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How Lamborghini automobiles HR department working?

Automobili Lamborghini S.p.A., or simply Lamborghini, (Italian: [lamborini] ) designs, engineers, manufactures and distributes Italian luxury sports cars. Lamborghini's production facility and headquarters are located in Sant'Agata Bolognese, Italy. In 2011, Lamborghini's 831 employees produced 1,711 vehicles. Manufacturing magnate Ferruccio Lamborghini founded Automobili Ferruccio Lamborghini S.p.A. in 1963 with the objective of producing a refined grand touring car to compete with offerings from established marques such as Ferrari. The company's first models were released in the mid-1960s and were noted for their refinement, power and comfort. Lamborghini gained wide acclaim in 1966 for theMiura sports coup, which established rear mid-engine, rear wheel drive as the standard layout for high-performance cars of the era. Lamborghini grew rapidly during its first decade, but hard times befell the company when sales plunged in the wake of the 1973 worldwide financial downturn and the 1973 oil crisis. The firm's ownership changed three times after 1973, including a bankruptcy in 1978, before Chrysler Corporation took control in 1987. Unable to operate Lamborghini profitably, Chrysler sold Lamborghini to Malaysian investment group Mycom Setdco and Indonesian group V'Power Corporation in 1994. Lack of success continued through the 1990s, until Mycom Setdco and V'Power sold Lamborghini to the AUDI AG subsidiary of Volkswagen Group on 27 July 1998. Audi's ownership marked the beginning of a period of stability and increased productivity for Lamborghini. Sales increased nearly tenfold over the course of the 2000s, peaking with record sales in 2007 and 2008. The world financial crisis in the late 2000s negatively affected all luxury car makers worldwide, and caused Lamborghini's sales to drop nearly 50 percent. Lamborghini's Sant'Agata Bolognese production facility produces V12 engines and finished automobiles. Lamborghini's current production vehicles are the V10-powered Gallardo and the V12powered Aventador. Both production models are available in a variety of regular and limited-edition specifications.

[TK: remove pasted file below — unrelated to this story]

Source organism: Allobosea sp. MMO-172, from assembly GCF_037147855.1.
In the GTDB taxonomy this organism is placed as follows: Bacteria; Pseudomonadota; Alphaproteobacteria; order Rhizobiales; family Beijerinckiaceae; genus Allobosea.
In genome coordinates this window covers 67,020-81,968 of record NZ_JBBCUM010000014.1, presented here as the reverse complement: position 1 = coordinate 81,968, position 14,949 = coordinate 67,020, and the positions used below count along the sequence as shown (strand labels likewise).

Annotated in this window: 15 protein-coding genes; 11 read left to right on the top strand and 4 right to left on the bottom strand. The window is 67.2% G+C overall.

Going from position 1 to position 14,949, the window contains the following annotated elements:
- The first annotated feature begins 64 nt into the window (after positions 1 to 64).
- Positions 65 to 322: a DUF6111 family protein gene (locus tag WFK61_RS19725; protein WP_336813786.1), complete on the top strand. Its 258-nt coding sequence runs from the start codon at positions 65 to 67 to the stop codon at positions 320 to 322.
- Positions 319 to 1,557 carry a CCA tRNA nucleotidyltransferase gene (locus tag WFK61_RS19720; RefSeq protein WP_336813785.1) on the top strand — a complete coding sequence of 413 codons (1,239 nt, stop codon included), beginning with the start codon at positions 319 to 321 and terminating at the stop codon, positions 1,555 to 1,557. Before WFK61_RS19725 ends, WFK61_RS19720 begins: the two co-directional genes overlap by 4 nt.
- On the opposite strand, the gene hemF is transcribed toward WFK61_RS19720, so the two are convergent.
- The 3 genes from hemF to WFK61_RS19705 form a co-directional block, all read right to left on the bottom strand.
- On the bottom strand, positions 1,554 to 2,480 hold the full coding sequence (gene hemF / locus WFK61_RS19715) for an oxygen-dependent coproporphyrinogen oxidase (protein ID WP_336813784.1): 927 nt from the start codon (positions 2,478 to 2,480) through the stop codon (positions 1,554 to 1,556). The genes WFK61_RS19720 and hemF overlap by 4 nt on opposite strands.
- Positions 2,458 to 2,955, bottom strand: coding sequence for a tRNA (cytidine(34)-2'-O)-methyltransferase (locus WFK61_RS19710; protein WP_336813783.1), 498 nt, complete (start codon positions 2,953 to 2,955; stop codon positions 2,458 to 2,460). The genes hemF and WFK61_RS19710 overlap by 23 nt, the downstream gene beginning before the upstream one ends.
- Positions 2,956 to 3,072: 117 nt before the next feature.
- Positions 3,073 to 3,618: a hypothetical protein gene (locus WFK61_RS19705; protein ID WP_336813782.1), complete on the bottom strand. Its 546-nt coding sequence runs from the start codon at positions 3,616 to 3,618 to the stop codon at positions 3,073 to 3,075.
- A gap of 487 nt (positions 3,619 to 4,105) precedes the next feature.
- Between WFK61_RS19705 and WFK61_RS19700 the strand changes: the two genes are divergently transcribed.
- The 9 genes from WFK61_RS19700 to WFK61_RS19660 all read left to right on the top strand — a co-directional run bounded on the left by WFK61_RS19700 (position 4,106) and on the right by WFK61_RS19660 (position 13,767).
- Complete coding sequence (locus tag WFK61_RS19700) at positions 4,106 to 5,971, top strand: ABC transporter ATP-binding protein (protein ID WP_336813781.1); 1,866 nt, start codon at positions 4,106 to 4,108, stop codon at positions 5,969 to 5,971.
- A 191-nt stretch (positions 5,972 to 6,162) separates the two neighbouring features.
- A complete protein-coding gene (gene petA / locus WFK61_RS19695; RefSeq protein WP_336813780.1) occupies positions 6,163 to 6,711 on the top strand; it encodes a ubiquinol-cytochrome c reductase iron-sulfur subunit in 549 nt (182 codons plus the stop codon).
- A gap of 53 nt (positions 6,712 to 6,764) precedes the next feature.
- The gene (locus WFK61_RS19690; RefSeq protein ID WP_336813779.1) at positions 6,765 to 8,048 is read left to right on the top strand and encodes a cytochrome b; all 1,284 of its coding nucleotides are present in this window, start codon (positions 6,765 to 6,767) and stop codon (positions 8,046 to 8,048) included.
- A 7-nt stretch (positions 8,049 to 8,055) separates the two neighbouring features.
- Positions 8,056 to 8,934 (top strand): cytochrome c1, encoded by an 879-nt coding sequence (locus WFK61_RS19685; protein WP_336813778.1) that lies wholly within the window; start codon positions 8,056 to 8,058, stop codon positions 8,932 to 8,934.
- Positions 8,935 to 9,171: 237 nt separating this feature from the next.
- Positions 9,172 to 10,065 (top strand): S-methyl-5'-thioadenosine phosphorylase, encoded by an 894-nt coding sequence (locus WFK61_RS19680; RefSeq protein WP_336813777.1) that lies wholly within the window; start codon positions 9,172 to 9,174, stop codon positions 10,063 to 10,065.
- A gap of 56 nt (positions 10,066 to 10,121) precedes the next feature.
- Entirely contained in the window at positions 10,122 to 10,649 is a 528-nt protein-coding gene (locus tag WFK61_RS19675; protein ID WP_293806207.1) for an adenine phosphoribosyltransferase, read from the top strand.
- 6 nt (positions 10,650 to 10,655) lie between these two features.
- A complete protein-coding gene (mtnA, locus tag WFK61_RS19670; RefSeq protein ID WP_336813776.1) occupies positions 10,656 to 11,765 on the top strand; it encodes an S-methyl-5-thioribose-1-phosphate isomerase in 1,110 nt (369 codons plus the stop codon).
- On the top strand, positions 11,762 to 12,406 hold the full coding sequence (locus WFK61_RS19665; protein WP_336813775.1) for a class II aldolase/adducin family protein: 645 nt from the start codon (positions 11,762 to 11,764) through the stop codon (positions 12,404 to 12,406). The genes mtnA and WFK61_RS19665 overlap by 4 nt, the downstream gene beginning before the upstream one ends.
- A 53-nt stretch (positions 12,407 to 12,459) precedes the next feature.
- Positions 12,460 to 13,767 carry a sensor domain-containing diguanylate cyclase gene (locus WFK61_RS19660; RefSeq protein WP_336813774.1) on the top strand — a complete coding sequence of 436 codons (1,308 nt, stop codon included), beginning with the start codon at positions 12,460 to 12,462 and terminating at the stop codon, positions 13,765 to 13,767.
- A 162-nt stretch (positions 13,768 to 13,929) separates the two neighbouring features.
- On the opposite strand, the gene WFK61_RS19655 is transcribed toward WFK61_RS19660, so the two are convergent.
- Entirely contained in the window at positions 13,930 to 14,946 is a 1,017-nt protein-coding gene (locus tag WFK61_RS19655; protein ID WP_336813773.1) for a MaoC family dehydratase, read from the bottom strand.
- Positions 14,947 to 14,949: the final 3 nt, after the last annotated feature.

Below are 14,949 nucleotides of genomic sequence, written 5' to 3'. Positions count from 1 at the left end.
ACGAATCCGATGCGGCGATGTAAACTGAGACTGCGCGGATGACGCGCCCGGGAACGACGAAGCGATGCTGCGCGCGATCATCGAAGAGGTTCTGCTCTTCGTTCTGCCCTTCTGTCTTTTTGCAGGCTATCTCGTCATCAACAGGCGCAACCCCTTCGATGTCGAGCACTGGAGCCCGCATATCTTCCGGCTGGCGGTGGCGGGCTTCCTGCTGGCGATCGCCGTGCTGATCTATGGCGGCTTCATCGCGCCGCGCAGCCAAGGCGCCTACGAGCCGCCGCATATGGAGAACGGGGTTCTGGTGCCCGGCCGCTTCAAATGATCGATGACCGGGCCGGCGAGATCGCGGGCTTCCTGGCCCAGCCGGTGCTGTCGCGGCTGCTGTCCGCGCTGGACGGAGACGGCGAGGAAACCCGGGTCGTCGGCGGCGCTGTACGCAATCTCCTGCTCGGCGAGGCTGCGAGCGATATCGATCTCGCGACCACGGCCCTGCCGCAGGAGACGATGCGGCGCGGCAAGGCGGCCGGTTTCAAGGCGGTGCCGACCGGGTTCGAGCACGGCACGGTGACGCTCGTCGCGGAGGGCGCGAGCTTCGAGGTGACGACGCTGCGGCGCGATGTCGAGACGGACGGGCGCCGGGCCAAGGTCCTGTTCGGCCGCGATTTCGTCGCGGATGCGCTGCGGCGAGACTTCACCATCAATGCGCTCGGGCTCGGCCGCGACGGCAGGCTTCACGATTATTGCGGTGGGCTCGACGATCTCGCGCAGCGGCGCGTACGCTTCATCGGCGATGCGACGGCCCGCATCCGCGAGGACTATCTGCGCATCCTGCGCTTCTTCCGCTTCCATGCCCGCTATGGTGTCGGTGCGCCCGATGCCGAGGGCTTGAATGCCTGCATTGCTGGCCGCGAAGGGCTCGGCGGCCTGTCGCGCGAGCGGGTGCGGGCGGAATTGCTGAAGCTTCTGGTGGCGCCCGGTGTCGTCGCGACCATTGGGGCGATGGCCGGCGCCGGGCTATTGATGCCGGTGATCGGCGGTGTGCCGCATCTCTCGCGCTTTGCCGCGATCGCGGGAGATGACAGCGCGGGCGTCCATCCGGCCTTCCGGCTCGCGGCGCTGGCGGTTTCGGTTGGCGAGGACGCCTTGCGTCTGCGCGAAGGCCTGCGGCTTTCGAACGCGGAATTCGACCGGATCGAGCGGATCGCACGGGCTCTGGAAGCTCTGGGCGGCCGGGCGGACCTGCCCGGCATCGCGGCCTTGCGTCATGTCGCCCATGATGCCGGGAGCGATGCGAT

Retaining the performance, reliability and appearance of your Lamborghini is essential to gaining maximum enjoyment from the experience. Regular maintenance and repairs from the best equipment and technicians is the best way to achieve this. The aftersales centres affiliated to Lamborghini London and Lamborghini Manchester provide the necessary technology and expertise to keep your car as close to its factory specifications as possible. From routine inspections to major repairs, our workshops in Acton and Stockport deliver a quick and reliable service. We have a selection of loan cars to choose from, minimising the inconvenience of longer-term repairs. Complimentary collection and delivery makes it even easier to get on with your day. Every car that we work on also receives a full professional complimentary clean for added customer satisfaction.

Hiring process information for an interview at Lamborghini

A car dealership industry business, Lamborghini interviews a massive assortment of customer service, management, technician, sales, and office prospects seeking a wide selection of available career opportunities. A Lamborghini job interview process might involve multiple rounds of phone, one-to-one, and group/panel interviews. To earn hiring consideration, Lamborghini interviewees may need to participate in behavior exams, drug tests, and background checks, depending on career goals. Lamborghini interview questions span a large collection of subject areas, such as education, schedule availability, work history, and customer service skills.

Appear at a Lamborghini job interview in professional dress in order to impress hiring managers. Make eye contact with each interviewer during the entire Lamborghini hiring process. Answer interview questions honestly and carefully throughout every round of the Lamborghini interview process. Do not expect Lamborghini interviewers to release hiring information during a job interview. To check potential job offers, contact a human resources representative a few days after the completion of the last Lamborghini interview.